Trump's gutting of experts at HHS set the stage for his COVID-19 debacle: report
Donald Trump in the White House. (vasilis asvestas /

According to a report from Politico, Donald Trump and his political appointees did significant damage to the U.S. Department of Health and Human Services in the early days of the administration, which set the stage for significant failings of the department when confronted by the coronavirus pandemic that has killed over 300,000 Americans in less than a year.

Using internal documents and interviews with former employees, the report paints a portrait of an incoming administration that was hostile to science from the outset and proceeded to shut down an all-important department that would have proved helpful in batting COVID-19.

According to Politico's Dan Diamond, "Two-and-a-half years before Covid-19 would bring the issue of political interference with the Health and Human Services Department to a head, the flap surrounding the disbanding of the Science and Medicine team showed the extent to which tensions within the department were undermining its mission and sowing distrust between longtime staff members and Trump appointees."

At issue were health initiatives that the Trump administration had no interest in seeing move forward including improving "tobacco control and gather data on racial disparities."

"Trump appointees sidelined, ignored or pushed out career health officials in favor of policies demanded by the White House, a dynamic that would repeat itself throughout the pandemic," Politico reported.

Case in point was the administration forcing out Tom Novotny, the deputy assistant secretary for health, who opposed "Trump's picks for key scientific positions, some of whom had little medical expertise but were championed by religious rights organizations."

Offered a different position, he declined, saying in an interview, "They told me I was going to be transferred to the Office of Research Integrity, which already had a director. I wasn't going to do that. It was basically a demotion."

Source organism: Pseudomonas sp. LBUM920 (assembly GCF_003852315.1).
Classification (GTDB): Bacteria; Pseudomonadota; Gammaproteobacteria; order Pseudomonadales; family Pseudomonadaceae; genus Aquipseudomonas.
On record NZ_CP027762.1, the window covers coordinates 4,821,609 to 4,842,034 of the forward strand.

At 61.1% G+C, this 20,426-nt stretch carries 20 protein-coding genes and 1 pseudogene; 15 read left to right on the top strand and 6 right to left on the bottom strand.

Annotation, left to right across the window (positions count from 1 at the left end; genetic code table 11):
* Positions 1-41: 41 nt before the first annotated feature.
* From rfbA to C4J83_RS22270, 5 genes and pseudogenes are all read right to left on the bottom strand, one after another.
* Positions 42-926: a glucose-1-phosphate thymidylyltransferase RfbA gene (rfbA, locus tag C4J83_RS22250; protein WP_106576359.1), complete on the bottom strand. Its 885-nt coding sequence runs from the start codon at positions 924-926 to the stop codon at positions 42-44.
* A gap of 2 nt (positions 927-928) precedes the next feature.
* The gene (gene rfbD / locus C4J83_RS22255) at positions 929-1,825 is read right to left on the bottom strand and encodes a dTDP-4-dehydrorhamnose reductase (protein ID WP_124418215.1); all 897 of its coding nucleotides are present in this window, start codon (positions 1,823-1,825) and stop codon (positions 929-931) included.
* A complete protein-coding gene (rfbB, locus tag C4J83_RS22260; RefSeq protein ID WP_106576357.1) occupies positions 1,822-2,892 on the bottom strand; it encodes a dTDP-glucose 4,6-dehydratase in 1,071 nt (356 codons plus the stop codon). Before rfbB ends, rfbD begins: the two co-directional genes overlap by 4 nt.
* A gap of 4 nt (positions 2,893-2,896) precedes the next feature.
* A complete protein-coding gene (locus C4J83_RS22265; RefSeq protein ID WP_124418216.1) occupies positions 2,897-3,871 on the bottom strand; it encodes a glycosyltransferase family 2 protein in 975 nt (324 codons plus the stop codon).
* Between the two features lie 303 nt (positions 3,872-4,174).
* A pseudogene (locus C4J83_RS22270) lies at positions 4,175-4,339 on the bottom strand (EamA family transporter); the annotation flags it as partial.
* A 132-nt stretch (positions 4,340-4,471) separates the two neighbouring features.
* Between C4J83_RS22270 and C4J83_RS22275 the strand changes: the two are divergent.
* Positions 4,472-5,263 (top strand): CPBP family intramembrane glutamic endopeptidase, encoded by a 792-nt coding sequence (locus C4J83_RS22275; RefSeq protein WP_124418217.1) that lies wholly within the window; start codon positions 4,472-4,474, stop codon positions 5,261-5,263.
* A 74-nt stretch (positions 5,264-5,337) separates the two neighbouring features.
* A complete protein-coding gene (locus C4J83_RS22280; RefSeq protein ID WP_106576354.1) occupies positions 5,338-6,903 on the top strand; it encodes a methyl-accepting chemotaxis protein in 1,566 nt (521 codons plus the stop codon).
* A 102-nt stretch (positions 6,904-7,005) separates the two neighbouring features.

"Novotny's abrupt, forced retirement shook members of his core eight-person team, which focused on a broad range of public health issues, from implementing national strategies on autism and pain to helping fight the Zika outbreak," Diamond wrote. "Three years later, some current officials said the loss of Novotny has especially been felt amid Covid-19."

According to the report, Trump appointees came in with one topic in mind: damaging the Affordable Care Act.

"Many career officials said they had braced for the new administration to attempt to repeal the Affordable Care Act and replace it with another program geared to provide less expensive options, as Trump had promised on the campaign trail. But using the bureaucracy to undermine the ACA, without repealing it or offering an alternative, struck them as a violation of HHS's entire public-health mission," Diamond wrote.

According to the report, career officials were also put in awkward positions such as being asked by Trump appointees to join in prayer sessions and coaching some new hires who had no experience in health matters -- but were Trump loyalists.

"They ran all of HHS like it was a political campaign and not an executive agency," said one former official, "In the Obama administration, the TVs rotated between Fox News, MSNBC and CNN. But things changed very rapidly under Trump, with Fox News being put on all the TVs. … It's like they only wanted the TVs to repeat the news they wanted to hear."

You can read more here.